The Hatching of an Idea? February 23, 2018
May 14, 2018
You've Got to Love the Weather!
The thing about this job is you've got to love the weather, ... all weather because you'll be working in it everyday no matter what. Extreme heat, extreme cold, rain, winds, doesn't matter because the doves depend on you for their care and feed. In the winter keeping their water clean and defrosted is challenging and needs constant attention even with the aid of water heaters. Their shelter must be wind resistant enough so they don't freeze in the lowest temperatures and fully ventilated in the summer months so they don't collapse from heat exhaustion. Some pigeon fanciers scowl at the idea of cooling my doves in a kiddie pool in the summer for fear that they may share diseases and so keeping them inoculated against these potential vulnerabilities is a constant concern but doves love to be clean. They thoroughly enjoy the water and will choose to sit out in the pouring rain to get a good shower rather than hide inside away from the elements.
Medications and vitamins to improve their health and immune systems provide protection from contact with other birds, animals, and people as well as sanitizing the humans that come in contact with them and I will save the topic of predators for another blog. We take all precautions we can to keep our doves healthy at all times. The reality is these doves are not toys. This is Nature and there is a cycle to life and as with all lives these too shall pass in their own time and this takes some getting used to. As we enter into springtime our lofts are filled with new life. Squabs are being born and nests are full of squeaking pink and yellow babies hoping to get their parents attention for something to eat and drink. We band our doves when they are young by slipping a numbered ring over their foot and onto their leg where it will remain the rest of their lives to ensure a safe return home should they ever get lost and found by someone helpful.
"Lessons are valuable when one has been creative because you become a Master at what not to do."
When we built our Breeder's Loft I did a lot of research to try to avoid costly mistakes however inexperience creates an opportunity for experience. As much as we would have loved to have started off with the perfect loft that would have been very costly and so we modified. Lessons are valuable when one has been creative because you become a Master at what not to do. The problems we encountered with our first loft were removed with our Free-Flyers Loft and we created new problems. Life is a journey though, right? The other problematic restriction was only one of us new how to use tools, my husband, and so I toughened up and asked him to teach me how to build. I am from a generation of women who were not permitted to take shop courses when we were young and I had had it drilled into my head from actual educators and self-professed educators throughout childhood that I would get hurt if I tried to learn. That didn't always stop me but sometimes there were just more of them to oppose me than I could defeat. This was hard for my husband to comprehend and I had to keep retrieving his help because I simply didn't know the basics of building having never been exposed to the simplest of tool tasks beyond the screwdriver and hammer ... oh yes and a drillpress and a paper cutter. I took my first shop class in grade 12. It was an electricity course. I figured I would one day own a house and should know how to fix it, at least a little, and so I began with trying to understand electricity.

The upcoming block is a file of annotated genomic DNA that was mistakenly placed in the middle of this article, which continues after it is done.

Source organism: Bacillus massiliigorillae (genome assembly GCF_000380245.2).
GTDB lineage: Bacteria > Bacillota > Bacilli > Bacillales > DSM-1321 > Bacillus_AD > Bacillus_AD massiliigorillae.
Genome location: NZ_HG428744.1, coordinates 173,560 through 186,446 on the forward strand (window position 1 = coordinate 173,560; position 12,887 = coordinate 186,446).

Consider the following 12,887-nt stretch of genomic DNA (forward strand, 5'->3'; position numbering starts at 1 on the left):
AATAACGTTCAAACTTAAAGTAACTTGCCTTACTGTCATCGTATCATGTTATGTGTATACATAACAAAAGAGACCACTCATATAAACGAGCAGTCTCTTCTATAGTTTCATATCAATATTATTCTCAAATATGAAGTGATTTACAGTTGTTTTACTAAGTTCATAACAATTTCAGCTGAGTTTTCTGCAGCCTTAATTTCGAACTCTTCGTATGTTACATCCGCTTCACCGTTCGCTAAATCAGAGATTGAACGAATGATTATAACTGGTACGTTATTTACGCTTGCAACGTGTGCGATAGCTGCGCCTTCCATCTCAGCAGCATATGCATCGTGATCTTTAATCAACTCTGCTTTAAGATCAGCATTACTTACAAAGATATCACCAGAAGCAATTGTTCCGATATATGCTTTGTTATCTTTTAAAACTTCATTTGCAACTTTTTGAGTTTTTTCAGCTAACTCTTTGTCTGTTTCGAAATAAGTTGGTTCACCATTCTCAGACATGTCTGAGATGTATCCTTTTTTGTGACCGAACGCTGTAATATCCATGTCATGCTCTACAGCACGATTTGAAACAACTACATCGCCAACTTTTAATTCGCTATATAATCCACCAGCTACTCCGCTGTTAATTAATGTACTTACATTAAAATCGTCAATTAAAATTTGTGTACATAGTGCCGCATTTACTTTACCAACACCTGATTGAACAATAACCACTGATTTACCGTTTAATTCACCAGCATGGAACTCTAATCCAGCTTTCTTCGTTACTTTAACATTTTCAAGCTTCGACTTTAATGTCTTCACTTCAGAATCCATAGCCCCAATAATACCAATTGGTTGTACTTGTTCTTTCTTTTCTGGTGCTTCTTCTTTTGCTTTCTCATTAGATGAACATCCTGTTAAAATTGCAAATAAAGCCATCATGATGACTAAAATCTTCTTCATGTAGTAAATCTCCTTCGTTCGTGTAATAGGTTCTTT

Once Ken got me qualified enough I became comfortable with tools and there was no stopping me! Everything I built was based on similar principles I'd learn in home economics classes, like quilting, jewelry making, and pattern design. It was just on a bigger scale. I began to make a couple of birdhouses to get comfortable with the process and then leapt into building the Free-Flyers Aviary. Ken corrected me on some errors I had made and let me loose again. This time I decided to build a rabbit hutch for my New Zealand White Rabbits. Lots of mistakes on that construction but it turned out pretty good considering how little experience I've had and I did it mostly unsupervised. Currently I'm trying to build an enclosed rabbit grow-out area that the little bunnies can use as a rabbit colony to run and play in. This way when friends come to visit we don't have to worry about the bunnies hopping out of little hands.
The beauty of building all of this has been being able to work outside. Sometimes it's freezing cold, windy, baking hot, it doesn't matter because the job has to get done. The rabbits grow and need room. The doves deserve a safe place to fly freely, and so I work, all throughout the day and sometimes through the night if their safety requires it. I love my job! I love my life in the loft because it's all worth it!